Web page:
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Thomas Hitzlsperger, a famous German football player who represented his country in the national team 52 times, played in Germany, England, and Italy before injuries ended his career last September. The other day he made a surprising announcement in an interview:  “I am gay.” He explained he wanted to advance the discussion about professional athletes being homosexual.

He chose the moment for opening his closet door carefully, referring to the Olympic Winter Games in Sochi which will start next month. “I think we need more critical voices against the campaign of several governments against homosexual people,” he said.

Hitzlsperger’s announcement received supportive responses from government leaders like Angela Merkel and David Cameron. It was big news, not only in Germany. I posted his interview on my Facebook page and immediately the responses were coming in. One ‘friend’ commented, “Why is it important that a football player reveals his sexual orientation? Why do you care?”

These are relevant questions. The football world is a macho world where homophobic slurs are not uncommon. The fact that Hitzlsperger is the first openly gay (ex-) football player in Germany is telling. The situation in other football-minded countries is similar. Players are afraid to come out of the closet, fearing discrimination and rejection. Hitzlsperger said in an interview he wanted to open up earlier in his career, but was advised not to. When more football players come out as gay, they will show that homosexuality in sport like football is normal, and nothing to be ashamed of. It might inspire young people who struggle with their sexual orientation to feel more comfortable about themselves.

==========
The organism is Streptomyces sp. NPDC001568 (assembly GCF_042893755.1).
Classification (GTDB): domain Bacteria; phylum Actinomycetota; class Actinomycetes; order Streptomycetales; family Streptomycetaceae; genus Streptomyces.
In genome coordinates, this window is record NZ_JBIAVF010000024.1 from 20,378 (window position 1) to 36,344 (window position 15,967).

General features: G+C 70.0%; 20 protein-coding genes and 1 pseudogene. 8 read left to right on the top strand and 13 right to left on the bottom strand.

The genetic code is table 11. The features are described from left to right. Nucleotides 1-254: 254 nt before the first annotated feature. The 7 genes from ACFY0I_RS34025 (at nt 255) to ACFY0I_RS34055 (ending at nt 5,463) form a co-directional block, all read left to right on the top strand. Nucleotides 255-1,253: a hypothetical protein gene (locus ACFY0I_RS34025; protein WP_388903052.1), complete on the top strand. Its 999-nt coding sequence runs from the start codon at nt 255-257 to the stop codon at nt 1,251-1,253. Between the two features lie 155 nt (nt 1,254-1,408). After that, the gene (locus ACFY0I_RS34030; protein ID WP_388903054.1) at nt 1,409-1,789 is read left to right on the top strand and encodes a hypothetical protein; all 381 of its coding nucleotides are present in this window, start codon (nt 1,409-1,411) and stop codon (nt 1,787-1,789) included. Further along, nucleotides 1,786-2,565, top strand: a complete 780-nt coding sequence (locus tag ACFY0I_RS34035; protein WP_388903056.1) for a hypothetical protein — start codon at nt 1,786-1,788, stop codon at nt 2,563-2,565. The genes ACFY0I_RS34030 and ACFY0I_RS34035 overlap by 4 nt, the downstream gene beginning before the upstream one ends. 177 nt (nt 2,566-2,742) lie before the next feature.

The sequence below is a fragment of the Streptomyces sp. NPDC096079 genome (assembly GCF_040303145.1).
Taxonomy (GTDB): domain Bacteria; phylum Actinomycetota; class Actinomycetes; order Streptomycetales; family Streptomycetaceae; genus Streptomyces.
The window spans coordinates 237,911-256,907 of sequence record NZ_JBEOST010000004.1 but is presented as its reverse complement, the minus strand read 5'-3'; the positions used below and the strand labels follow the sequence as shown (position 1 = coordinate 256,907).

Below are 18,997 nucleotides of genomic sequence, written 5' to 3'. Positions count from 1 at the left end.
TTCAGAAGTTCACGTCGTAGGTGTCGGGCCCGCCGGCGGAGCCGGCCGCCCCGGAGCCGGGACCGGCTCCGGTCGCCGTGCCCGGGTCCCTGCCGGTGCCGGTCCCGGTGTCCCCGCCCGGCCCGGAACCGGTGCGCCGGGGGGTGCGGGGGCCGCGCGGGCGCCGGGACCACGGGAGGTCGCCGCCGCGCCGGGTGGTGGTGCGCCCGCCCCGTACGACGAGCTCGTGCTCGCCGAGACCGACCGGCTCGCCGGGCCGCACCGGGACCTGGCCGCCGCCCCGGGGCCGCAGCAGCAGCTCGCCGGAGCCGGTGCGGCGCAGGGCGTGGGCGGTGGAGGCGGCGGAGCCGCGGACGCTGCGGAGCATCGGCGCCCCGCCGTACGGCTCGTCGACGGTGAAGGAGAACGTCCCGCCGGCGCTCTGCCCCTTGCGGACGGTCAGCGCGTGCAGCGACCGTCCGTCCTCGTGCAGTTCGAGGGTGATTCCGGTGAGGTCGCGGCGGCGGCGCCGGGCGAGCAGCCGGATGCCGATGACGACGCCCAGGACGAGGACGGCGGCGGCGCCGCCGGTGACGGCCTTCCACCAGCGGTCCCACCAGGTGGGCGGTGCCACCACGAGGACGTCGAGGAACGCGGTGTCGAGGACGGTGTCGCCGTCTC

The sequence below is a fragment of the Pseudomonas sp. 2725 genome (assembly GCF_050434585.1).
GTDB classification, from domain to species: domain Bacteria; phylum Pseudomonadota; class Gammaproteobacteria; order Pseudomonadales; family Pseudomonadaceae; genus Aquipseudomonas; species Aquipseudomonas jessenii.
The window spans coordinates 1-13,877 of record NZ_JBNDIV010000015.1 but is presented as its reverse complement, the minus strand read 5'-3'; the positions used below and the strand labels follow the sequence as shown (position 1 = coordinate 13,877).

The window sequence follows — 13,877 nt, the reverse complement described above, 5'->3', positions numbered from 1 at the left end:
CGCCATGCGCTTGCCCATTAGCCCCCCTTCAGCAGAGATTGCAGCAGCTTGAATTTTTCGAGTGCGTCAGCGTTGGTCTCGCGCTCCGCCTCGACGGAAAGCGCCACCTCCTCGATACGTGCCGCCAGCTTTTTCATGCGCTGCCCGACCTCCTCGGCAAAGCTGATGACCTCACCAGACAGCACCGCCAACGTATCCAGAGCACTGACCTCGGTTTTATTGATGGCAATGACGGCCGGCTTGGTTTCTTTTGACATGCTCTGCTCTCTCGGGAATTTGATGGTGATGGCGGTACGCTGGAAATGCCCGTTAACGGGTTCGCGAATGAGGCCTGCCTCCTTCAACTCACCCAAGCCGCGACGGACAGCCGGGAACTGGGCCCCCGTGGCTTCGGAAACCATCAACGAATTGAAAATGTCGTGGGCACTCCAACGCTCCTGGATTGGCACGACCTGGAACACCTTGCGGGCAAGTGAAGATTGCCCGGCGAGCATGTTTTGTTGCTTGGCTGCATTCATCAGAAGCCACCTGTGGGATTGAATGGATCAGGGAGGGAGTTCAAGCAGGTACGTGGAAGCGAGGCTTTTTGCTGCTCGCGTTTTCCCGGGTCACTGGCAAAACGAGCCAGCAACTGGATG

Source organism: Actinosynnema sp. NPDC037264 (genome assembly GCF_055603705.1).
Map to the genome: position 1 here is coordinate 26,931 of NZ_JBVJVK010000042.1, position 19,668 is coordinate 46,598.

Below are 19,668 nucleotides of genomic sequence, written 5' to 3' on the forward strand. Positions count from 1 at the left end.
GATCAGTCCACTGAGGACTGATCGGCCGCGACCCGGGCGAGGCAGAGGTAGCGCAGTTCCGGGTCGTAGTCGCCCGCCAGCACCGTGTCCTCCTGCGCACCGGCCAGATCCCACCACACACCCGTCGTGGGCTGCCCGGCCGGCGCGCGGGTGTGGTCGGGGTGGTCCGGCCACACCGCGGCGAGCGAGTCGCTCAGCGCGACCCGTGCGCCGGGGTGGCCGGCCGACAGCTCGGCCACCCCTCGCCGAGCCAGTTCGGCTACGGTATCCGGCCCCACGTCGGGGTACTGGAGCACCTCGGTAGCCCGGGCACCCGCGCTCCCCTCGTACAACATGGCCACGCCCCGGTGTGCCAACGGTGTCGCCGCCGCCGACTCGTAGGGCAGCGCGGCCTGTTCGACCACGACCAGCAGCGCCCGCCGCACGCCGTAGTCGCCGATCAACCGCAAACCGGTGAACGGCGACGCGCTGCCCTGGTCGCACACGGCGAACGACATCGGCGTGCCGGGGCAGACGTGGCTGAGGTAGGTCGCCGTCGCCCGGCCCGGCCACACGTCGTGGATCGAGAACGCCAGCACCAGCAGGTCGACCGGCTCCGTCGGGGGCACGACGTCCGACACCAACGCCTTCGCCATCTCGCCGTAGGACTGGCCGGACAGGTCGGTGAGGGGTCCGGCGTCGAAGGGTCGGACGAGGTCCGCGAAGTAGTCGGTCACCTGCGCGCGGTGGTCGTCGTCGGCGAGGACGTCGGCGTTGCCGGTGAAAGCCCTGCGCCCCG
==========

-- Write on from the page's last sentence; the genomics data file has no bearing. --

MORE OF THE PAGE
We should not overlook the other part of Hitzlsperger’s statement. In Russia, the government approved the anti-gay propaganda law, making it illegal to discuss homosexuality in a positive way in the presence of minors. In Russia, anyone who exposes children to an interview like Hitzlsperger’s could be taken to court and fined, and if Hizlsperger himself did so he could be deported from the country.

Hitzlsperger received many positive responses. However, I did not hear of a statement by Germany’s Thomas Bach, the president of the International Olympic Committee (IOC). Bach should unequivocally condemn Russia’s anti-gay propaganda law and urge President Putin to repeal the law. Principle 6 of the Olympic Charter does not allow any form of discrimination within the Olympic movement. Russia is violating that principle by silencing gay people. The IOC should take a firm stand protecting sexual minorities.

We need more, not fewer, courageous people like Thomas Hitzlsperger.

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